You before you. You will please to take will, of course, understand what I into consideration therefore that I mean; but you will pardon me for had become acquainted with Eioise dwelling a moment upon my own Vaughan through my friendship with feelings in the matter.
I want you
Proctor; had learned to admire her to consider, before answering me, that from his representations; to you and Elsie, and especially Eloise, ciate her in all my dreams with
my are all to me as nearly as possible like future married life: that I
came to my own children. I learned to love Brockendale fully resolved to make you
for Proctor's sake, long before I her acquaintance, and if possible to thought of you as a relative. I wel- win her love ; that I naturally enough comed you to the family most heartily, mistook Elsie for the woman whom I feeling that no better thing could have had so long admired; that Elsie ber- happened to Elsie than to have won self knew of my self-deception and pursuch a husband. Elsie is our brother's posely fostered il ; and that it was not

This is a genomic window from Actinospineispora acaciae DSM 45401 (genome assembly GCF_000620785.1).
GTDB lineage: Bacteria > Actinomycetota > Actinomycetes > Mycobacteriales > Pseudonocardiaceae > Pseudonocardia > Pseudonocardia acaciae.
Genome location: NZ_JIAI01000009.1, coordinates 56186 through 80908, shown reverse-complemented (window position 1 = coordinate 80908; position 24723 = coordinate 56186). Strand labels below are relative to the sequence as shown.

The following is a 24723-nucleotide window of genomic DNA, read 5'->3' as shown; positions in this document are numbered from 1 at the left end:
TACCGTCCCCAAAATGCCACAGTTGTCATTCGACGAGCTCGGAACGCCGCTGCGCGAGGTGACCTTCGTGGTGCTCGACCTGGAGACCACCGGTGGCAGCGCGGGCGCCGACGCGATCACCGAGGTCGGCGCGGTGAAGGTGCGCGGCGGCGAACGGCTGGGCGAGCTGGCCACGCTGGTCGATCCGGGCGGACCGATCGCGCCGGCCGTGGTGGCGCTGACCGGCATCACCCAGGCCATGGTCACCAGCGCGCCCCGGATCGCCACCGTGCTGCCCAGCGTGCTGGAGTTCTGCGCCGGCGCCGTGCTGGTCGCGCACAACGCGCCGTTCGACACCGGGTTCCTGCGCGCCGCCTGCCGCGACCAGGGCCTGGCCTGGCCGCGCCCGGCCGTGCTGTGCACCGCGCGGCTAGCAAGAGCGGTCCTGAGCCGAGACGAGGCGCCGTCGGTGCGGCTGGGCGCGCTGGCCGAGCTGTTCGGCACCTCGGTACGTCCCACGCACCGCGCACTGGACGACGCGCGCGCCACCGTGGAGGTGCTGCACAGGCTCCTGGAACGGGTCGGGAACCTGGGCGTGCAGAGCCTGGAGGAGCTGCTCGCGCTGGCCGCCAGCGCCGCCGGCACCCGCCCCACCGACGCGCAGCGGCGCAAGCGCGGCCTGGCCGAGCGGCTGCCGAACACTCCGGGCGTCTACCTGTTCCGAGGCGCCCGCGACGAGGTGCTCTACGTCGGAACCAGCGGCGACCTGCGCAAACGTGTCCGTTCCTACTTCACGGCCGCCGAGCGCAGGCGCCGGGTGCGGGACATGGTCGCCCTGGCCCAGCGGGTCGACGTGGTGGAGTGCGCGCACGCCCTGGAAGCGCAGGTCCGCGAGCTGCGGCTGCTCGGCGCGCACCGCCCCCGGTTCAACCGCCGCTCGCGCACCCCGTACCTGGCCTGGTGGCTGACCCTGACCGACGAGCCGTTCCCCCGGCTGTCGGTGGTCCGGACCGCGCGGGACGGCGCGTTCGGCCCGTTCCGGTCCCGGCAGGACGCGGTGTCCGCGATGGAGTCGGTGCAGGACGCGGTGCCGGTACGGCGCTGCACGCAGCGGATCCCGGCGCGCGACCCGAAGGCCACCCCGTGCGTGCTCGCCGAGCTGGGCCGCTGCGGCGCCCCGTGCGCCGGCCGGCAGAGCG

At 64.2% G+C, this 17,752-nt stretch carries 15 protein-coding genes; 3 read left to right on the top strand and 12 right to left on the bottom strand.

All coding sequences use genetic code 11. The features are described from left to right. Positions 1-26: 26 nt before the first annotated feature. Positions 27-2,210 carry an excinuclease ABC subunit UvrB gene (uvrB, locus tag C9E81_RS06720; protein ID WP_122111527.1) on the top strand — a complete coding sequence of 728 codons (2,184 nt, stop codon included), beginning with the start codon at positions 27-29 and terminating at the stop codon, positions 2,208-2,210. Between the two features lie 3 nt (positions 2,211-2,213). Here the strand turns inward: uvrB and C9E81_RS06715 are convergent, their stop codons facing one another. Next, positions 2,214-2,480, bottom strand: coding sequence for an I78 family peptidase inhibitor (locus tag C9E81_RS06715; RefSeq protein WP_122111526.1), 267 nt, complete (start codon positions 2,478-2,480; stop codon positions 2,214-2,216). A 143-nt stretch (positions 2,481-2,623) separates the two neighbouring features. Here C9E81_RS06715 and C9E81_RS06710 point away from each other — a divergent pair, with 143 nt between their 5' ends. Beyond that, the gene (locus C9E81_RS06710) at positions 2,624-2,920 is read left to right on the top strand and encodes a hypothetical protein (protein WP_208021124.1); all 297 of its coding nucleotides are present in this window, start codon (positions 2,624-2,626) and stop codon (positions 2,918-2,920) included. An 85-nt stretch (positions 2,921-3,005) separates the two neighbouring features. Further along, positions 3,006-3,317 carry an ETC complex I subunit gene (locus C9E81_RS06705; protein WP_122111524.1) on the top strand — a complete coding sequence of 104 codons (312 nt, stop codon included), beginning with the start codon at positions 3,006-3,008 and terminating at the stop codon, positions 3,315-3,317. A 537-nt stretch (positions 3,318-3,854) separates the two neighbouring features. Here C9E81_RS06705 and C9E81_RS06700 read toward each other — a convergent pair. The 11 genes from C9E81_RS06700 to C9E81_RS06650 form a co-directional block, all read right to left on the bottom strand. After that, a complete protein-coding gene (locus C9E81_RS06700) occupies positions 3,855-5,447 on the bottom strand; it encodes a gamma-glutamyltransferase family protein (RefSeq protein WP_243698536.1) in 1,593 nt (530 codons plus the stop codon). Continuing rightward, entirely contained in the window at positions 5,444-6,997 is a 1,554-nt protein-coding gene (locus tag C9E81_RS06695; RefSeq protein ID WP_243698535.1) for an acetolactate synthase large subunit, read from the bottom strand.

till six months after my marriage that tion is whether in a matter the most a letter from Proctor undeceived me, momentous of any which concern only and at the same time explained the temporal interests,—and this form of disappointment which I had already speech does not fully express the imexperienced in my married life. That portance of the marriage relation, I was egregiously at fault in not feel- since it certainly affects in many cases ing the difference between the two the eternal welfare of not only the women I readily acknowledge; though two principal parties, but of all the not more so than many another man children who may be born of it ;of my youth and inexperience might whether, I say, in a matter so mohave been. Still if you know all these mentous, a man or a woman must things it is more easy to understand inevitably be bound to the consehow, seeing Eloise, and finding all my quences of an error committed through youthful dreams more than realized haste, or deception, or any of the many in her, I should the sooner discover influences that may continue to lead that relation which from the first I young men and women astray in such had believed to exist between us.